3. A third use of resources, one repeatedly emphasized in Scripture, is giving money to those in need, or to the Lord's work in the church and in missions. In the OT, God required his people to give a “tithe” (that is, 10 percent) of their grain (see Lev. 27:30) and of their “herds and flocks, every tenth animal” (Lev. 27:32; see also Gen. 14:20; 28:22; Num. 18:21, 26; Deut. 12:17; 14:22; 26:12–13). But while Jesus spoke about the tithing of the scribes and Pharisees (Matt. 23:23) during his earthly ministry, after his resurrection and the establishment of the NT church at Pentecost (Acts 2) the requirement to give a “tithe” or a tenth of one's income is never explicitly imposed on Christians. Rather than stipulating a fixed amount, the NT places emphasis on generous, abundant, cheerful giving: “God loves a cheerful giver” who “sows bountifully” (2 Cor. 9:6–7), and promises that “you will be enriched in every way to be generous in every way” (2 Cor. 9:11). So, while Christians are not obligated to give a fixed amount, it is hard to imagine that God expects people of the new covenant to give any less than the 10-percent tithe in the old covenant.

The NT specifically encourages giving to assist others in need: “If anyone has the world's goods and sees his brother in need, yet closes his heart against him, how does God's love abide in him?” (1 John 3:17; cf. James 2:14–17). Jesus even encourages active imitation of God in doing good for “the ungrateful and the evil” (Luke 6:32–36). Paul devoted a significant portion of his third missionary journey to collecting funds for the needs of poor Christians in Jerusalem (see Acts 21:17; 24:17; Rom. 15:25–28, 31; 1 Cor. 16:1–4; 2 Cor. 8:1–4; 9:1–5; cf. chart). Though it is right to give to the material needs of all people, both believers and unbelievers, the NT prioritizes giving to the needs of Christian brothers and sisters: “So then, as we have opportunity, let us do good to everyone, and especially to those who are of the household of faith” (Gal. 6:10; cf. “brother” in 1 John 3:17).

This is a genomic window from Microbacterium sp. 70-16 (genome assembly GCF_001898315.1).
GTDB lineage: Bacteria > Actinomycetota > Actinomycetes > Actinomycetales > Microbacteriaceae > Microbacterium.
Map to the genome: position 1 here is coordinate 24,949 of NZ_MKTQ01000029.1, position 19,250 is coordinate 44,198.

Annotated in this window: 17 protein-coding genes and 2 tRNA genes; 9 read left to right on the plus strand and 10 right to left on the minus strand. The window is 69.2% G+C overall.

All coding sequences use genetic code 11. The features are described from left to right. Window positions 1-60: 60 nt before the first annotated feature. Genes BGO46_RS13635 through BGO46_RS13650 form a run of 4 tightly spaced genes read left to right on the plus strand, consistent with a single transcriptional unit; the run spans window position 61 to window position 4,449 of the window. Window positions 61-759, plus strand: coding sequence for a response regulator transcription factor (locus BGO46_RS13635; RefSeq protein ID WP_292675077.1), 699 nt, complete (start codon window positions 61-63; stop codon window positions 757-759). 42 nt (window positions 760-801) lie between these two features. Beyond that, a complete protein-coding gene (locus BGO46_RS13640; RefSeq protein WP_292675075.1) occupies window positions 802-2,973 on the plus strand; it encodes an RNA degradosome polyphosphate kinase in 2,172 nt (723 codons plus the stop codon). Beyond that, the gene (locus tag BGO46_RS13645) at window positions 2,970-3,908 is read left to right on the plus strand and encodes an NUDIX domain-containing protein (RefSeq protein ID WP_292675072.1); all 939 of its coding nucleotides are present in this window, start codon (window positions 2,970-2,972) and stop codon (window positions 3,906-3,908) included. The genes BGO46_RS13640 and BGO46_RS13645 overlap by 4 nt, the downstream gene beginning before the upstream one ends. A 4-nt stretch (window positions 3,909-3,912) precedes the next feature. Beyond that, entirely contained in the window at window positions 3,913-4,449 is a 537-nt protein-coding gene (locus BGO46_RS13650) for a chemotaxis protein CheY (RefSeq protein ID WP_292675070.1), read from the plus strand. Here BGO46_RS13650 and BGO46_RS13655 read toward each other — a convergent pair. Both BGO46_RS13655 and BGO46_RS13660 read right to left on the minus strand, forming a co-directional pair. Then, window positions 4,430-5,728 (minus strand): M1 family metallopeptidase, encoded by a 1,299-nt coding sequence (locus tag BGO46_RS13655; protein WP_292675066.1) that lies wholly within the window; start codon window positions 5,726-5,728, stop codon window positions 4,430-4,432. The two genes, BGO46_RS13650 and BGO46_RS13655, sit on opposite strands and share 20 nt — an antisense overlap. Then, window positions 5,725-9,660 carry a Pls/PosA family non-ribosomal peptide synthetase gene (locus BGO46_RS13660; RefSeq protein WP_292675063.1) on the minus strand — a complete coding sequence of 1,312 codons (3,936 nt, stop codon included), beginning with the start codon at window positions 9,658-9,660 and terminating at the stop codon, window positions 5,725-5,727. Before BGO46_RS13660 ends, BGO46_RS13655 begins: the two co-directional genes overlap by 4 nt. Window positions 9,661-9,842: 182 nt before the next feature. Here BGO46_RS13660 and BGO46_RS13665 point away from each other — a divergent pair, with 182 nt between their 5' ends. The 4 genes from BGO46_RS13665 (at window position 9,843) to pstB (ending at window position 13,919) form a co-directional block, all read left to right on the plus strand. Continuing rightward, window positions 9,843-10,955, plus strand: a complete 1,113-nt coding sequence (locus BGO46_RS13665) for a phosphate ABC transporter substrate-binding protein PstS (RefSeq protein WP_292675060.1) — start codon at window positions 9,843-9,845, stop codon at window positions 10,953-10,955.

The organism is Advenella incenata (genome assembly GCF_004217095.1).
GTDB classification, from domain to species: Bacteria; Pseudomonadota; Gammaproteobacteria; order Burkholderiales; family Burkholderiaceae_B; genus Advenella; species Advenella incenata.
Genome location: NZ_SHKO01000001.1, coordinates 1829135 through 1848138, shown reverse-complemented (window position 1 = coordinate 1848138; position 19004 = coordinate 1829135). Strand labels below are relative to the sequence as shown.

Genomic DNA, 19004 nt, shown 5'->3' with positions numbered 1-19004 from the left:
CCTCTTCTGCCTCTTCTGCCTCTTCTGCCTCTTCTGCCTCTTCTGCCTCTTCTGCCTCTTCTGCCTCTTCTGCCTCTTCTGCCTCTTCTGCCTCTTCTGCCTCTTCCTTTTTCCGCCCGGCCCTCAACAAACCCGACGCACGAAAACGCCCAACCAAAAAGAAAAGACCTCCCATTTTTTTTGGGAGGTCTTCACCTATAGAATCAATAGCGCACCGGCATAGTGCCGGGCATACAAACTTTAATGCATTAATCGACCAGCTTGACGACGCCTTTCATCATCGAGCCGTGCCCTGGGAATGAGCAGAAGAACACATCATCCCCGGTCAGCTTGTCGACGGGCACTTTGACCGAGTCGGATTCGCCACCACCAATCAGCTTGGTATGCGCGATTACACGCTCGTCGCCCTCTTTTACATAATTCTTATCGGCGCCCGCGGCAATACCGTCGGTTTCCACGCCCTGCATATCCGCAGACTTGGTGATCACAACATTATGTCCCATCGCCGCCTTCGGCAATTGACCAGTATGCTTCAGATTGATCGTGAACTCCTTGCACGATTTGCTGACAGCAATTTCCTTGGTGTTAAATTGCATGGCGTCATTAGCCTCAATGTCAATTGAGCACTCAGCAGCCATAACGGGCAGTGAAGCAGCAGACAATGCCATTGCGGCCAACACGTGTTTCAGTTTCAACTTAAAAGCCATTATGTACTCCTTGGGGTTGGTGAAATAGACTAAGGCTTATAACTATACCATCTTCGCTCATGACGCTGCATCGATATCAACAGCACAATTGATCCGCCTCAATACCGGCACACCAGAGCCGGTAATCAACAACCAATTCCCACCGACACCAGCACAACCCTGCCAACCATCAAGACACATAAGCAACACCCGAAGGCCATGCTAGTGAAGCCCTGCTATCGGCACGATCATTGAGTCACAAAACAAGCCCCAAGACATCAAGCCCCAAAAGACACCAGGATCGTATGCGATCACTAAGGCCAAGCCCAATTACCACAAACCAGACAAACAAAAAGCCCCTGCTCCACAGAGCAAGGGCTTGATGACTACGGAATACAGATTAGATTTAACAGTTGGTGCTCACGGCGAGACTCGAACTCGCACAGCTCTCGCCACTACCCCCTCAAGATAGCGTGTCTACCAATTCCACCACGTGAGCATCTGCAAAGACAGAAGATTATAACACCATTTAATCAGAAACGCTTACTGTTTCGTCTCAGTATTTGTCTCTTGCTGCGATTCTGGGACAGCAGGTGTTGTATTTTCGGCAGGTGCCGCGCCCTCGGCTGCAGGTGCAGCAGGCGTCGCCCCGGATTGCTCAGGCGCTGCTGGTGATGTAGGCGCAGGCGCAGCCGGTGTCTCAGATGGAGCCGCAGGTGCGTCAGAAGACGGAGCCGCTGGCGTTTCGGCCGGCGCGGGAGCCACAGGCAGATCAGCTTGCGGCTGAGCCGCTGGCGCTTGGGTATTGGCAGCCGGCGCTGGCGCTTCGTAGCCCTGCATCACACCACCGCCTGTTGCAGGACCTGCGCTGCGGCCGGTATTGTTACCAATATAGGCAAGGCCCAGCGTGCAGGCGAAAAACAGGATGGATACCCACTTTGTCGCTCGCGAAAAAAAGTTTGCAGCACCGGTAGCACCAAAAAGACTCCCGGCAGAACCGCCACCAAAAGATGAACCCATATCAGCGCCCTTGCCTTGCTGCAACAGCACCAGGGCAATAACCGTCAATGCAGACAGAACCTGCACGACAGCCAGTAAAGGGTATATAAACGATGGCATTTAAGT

The NT also encourages Christians to support the needs of the church and of those who do the work of evangelism. Paul received financial support from the church at Philippi (cf. Phil. 4:15–19), and he told churches to support their elders, “especially those who labor in preaching and teaching,” for “the laborer deserves his wages” (1 Tim. 5:17–18; cf. 1 Cor. 9:6–14; Gal. 6:6). This would require that those who are part of a church should regularly give to support the ministry of the church.

NT Guidelines for Giving

Giving Should BeReferences
willing and cheerful “Each one must give as he has decided in his heart, not reluctantly or under compulsion, for God loves a cheerful giver” (2 Cor. 9:7; cf. 8:2–3).
a regular pattern of life “On the first day of every week, each of you is to put something aside and store it up” (1 Cor. 16:2).
proportionate to one's ability “Each of you is to put something aside and store it up, as he may prosper” (1 Cor. 16:2).
generous “In a severe test of affliction, [the Macedonians'] abundance of joy and their extreme poverty have overflowed in a wealth of generosity on their part. For they gave … beyond their means” (2 Cor. 8:2–3; cf. Prov. 14:21, 31; 19:17; 2 Cor. 9:6; 1 Tim. 6:18).
sacrificial The poor widow with “two small copper coins” is commended by Jesus for putting into the offering “everything she had, all she had to live on” (Mark 12:42–44; cf. Acts 4:32–33; 2 Cor. 8:3).